After an initial burst of enthusiasm, market movements today reflected the continuing concern about eurozone debt, despite the 100bn-euro bailout of Spain's banks announced yesterday.
Borrowing costs for Italy and Spain both rose, and ratings agency Fitch downgraded two Spanish banks, Santander and BBVA, two notches from A to BBB+, forecasting that the country would stay in recession for the remainder of this year and for the whole of 2013, directly affecting the banks' volume of activity in Spain.
Stock markets worldwide had opened higher after the Spanish deal but their initial enthusiasm later faded.
New York's Dow Jones, up 0.7% on opening, was negative by mid-afternoon. London's FTSE 100 started strongly but closed down 2.7 points. The French and German indexes were little changed.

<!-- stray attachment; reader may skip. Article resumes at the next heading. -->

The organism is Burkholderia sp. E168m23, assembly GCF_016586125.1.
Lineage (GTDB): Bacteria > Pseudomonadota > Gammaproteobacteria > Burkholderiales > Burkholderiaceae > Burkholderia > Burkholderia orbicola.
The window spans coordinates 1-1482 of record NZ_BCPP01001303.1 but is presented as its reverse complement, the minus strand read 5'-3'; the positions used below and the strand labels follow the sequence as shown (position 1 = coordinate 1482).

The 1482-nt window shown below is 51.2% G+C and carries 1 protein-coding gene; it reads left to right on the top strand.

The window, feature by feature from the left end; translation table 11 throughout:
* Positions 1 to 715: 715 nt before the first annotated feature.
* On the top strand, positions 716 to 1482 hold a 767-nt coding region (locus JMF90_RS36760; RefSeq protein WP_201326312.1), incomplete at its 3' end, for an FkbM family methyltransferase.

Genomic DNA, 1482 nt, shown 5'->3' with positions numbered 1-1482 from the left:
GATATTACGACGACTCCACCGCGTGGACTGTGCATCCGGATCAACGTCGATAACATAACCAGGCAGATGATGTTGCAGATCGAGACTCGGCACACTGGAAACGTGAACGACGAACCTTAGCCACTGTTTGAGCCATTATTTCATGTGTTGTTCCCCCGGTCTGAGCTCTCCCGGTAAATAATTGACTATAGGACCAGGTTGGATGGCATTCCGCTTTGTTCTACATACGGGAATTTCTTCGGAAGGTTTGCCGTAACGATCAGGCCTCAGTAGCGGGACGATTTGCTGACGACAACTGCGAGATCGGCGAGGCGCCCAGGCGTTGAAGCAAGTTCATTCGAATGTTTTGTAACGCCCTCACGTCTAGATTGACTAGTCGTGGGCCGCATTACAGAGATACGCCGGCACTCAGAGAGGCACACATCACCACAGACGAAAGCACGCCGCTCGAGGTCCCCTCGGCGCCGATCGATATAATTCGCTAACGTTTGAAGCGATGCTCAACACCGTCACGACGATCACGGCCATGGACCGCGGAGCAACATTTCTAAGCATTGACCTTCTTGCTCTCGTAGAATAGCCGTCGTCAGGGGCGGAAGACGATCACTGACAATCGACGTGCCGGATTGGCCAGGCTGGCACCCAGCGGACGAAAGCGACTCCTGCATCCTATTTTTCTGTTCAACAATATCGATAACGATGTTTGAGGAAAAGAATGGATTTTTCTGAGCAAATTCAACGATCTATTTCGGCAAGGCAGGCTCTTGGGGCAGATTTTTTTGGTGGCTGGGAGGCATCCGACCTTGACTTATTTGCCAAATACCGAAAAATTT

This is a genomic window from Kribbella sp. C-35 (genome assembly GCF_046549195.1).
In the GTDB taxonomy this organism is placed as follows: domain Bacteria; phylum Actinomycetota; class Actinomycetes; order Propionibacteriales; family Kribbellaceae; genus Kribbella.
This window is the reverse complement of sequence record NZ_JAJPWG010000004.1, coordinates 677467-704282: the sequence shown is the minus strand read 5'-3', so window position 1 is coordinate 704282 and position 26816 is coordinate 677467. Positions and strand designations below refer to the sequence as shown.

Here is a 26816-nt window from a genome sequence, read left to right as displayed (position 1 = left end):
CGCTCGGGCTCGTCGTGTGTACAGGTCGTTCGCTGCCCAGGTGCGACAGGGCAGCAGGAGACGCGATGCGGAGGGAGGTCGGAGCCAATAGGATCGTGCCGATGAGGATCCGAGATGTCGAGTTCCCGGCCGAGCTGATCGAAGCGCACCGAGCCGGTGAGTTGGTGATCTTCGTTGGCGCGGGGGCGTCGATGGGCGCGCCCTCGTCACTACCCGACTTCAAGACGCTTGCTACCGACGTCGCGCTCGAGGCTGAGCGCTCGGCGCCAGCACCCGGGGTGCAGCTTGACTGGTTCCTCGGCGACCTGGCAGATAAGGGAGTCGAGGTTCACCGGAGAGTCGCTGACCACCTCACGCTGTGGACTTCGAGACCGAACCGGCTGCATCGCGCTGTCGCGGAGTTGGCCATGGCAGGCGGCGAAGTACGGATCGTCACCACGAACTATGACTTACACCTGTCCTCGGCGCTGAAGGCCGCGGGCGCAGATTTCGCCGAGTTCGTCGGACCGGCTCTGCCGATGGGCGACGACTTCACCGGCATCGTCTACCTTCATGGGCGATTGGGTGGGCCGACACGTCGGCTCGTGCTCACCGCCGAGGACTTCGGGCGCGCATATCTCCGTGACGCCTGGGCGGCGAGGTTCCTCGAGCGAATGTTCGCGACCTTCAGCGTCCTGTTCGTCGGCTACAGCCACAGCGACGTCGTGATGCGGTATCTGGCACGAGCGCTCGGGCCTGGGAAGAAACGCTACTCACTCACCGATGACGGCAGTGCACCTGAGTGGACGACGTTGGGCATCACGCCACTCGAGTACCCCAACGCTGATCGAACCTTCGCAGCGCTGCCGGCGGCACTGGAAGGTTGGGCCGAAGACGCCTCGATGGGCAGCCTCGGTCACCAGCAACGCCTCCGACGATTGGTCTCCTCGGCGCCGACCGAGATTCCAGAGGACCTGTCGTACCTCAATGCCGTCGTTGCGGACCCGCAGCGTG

The exact amount of emergency funding that Spain will receive will be decided after two audits of its banks are completed within the next few days.
Speaking at the European Parliament in Strasbourg, the EU's economic and monetary affairs commissioner Olli Rehn (pictured) re-iterated that Spain would not have to implement any new austerity measures in return for receiving financial aid.
"Policy conditionality will focus on the financial and banking sector," Mr Rehn said.
"There will be no new conditions on fiscal policy and structural reforms because these issues are dealt with under the reinforced economic governance and there, the normal policy conditionality applies."